As a practicing primary care geriatrician, I am always on the lookout for good resources that can help support my patients and their caregivers outside of the clinic visit. So I was pretty intrigued two years ago when a health writer approached me, saying she was writing for a website developed for adults caring for aging parents. And would I be willing to answer a few expert questions every month? When I first became involved with, I was impressed by the site’s attention to dimensions of the caregiver experience that physicians often only peripherally attend to, i.e. housing, legal issues, financial issues, caregiver self-care, and negotiating difficult conversations with a parent. The medical information, on the other hand, didn’t always seem to be quite what I wanted for my patients and their caregivers. Like most health information on the Internet, it was very disease-focused, with relatively little to link the information to a person’s function, co-morbidities

Call for Action

Diane Meier asked us to post this call for action to GeriPal.  Please act!  Cross posted at Pallimed with terrific example feedback to the National Health Care Quality Strategy by Lyle Fettig. Dear colleagues- We have an important opportunity to influence the degree to which palliative care and hospice are integrated into our future health care system. There are currently 2 places requesting input from the public:  via the federal government's Department of Health and Human Services (HHS) National Quality Strategy initiative and the National Quality Forum calls for public comment on quality of care. Palliative care is the linchpin for quality among the highest risk highest cost patient populations in the United States and this is an opportunity for us to focus attention to the impact and priority of our work (or, as they say, "be at the table or be on the menu"). Deadline for HHS is October 14, 2010 and deadline for the NQF is October 19, 2010. 1.  The National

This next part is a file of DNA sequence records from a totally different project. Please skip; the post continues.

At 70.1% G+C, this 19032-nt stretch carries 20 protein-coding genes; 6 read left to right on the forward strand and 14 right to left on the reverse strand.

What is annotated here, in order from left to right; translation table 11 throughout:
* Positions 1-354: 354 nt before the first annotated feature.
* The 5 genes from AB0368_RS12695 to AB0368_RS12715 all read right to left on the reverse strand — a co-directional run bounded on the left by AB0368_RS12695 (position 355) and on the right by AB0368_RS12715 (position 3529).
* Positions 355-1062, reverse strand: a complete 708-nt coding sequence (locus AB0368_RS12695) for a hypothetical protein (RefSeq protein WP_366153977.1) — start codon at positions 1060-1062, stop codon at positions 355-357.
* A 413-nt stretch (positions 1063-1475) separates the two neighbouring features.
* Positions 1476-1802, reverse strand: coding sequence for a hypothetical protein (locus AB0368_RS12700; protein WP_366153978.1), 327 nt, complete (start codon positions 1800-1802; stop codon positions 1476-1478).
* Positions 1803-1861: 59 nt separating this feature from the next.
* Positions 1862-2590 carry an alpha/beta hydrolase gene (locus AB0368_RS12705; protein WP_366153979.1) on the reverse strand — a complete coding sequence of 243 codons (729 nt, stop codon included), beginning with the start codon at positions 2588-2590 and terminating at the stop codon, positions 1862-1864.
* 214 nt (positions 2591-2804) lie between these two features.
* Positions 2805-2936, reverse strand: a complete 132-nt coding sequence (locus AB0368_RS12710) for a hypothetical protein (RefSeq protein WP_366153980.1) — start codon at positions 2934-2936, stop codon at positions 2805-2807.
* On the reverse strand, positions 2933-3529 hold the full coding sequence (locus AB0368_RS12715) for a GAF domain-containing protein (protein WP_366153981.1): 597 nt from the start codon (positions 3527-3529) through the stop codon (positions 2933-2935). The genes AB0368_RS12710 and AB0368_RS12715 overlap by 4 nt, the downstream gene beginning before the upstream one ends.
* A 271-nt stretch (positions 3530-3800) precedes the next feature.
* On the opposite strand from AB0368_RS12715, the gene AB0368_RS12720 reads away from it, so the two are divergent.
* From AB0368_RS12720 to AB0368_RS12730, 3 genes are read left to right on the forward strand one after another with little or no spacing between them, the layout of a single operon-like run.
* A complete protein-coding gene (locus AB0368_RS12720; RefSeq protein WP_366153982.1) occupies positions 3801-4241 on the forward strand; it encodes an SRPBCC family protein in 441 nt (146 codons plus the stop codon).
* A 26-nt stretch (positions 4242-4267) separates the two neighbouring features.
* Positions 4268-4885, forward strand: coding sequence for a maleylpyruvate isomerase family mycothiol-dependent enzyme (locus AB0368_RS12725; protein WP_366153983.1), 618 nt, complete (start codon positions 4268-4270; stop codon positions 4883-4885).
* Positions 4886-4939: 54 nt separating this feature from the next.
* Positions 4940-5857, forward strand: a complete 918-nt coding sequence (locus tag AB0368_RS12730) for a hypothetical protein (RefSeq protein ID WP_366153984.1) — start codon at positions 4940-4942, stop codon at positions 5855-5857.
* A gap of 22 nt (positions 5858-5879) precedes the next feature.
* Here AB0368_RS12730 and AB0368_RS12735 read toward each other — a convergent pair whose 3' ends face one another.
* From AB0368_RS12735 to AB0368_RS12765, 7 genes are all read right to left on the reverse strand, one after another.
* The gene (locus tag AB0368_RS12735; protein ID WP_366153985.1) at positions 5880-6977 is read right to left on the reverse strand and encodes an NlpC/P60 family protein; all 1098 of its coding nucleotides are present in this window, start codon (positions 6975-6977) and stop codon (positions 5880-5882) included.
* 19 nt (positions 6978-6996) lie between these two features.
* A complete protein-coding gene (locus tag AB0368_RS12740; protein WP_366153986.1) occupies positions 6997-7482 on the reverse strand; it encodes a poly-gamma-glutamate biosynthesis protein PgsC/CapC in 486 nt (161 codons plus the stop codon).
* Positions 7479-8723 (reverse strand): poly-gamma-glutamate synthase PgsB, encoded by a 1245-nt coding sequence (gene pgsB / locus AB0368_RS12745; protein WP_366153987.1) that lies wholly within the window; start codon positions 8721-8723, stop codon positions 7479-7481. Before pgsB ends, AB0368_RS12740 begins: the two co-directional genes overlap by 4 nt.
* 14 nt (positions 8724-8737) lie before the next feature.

Opportunity to Comment on National CLAS Standards

This year marks the 10th anniversary of the National Standards for Culturally and Linguistically Appropriate Services (CLAS) in Health Care. To ensure that the CLAS Standards remain current and appropriate, the HHS Office of Minority Health (OMH) is launching an enhancement initiative of the CLAS Standards. As a part of this initiative OMH is seeking public input from individuals and professional communities across the country. To comment online: by: VJ Periyakoil